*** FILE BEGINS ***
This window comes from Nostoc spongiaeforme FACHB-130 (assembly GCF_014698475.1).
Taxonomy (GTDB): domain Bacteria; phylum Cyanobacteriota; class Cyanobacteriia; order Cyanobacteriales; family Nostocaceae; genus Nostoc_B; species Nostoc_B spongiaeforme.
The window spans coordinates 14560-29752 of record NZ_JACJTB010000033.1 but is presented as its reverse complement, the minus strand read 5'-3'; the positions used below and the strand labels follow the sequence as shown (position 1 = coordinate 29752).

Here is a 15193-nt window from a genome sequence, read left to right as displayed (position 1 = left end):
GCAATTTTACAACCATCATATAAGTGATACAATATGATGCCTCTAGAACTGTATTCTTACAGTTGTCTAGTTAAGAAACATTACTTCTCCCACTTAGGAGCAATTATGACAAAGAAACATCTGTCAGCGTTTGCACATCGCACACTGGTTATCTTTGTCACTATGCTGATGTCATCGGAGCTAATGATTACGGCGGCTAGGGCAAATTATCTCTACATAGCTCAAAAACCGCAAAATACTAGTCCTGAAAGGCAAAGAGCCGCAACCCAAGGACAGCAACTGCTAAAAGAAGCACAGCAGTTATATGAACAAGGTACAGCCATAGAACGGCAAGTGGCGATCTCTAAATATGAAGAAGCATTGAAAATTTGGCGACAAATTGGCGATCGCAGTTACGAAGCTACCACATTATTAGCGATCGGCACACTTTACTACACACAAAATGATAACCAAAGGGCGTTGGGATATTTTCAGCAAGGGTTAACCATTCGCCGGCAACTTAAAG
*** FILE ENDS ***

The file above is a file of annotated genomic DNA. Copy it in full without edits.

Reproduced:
This window comes from Nostoc spongiaeforme FACHB-130 (assembly GCF_014698475.1).
Taxonomy (GTDB): domain Bacteria; phylum Cyanobacteriota; class Cyanobacteriia; order Cyanobacteriales; family Nostocaceae; genus Nostoc_B; species Nostoc_B spongiaeforme.
The window spans coordinates 14560-29752 of record NZ_JACJTB010000033.1 but is presented as its reverse complement, the minus strand read 5'-3'; the positions used below and the strand labels follow the sequence as shown (position 1 = coordinate 29752).

Here is a 15193-nt window from a genome sequence, read left to right as displayed (position 1 = left end):
GCAATTTTACAACCATCATATAAGTGATACAATATGATGCCTCTAGAACTGTATTCTTACAGTTGTCTAGTTAAGAAACATTACTTCTCCCACTTAGGAGCAATTATGACAAAGAAACATCTGTCAGCGTTTGCACATCGCACACTGGTTATCTTTGTCACTATGCTGATGTCATCGGAGCTAATGATTACGGCGGCTAGGGCAAATTATCTCTACATAGCTCAAAAACCGCAAAATACTAGTCCTGAAAGGCAAAGAGCCGCAACCCAAGGACAGCAACTGCTAAAAGAAGCACAGCAGTTATATGAACAAGGTACAGCCATAGAACGGCAAGTGGCGATCTCTAAATATGAAGAAGCATTGAAAATTTGGCGACAAATTGGCGATCGCAGTTACGAAGCTACCACATTATTAGCGATCGGCACACTTTACTACACACAAAATGATAACCAAAGGGCGTTGGGATATTTTCAGCAAGGGTTAACCATTCGCCGGCAACTTAAAG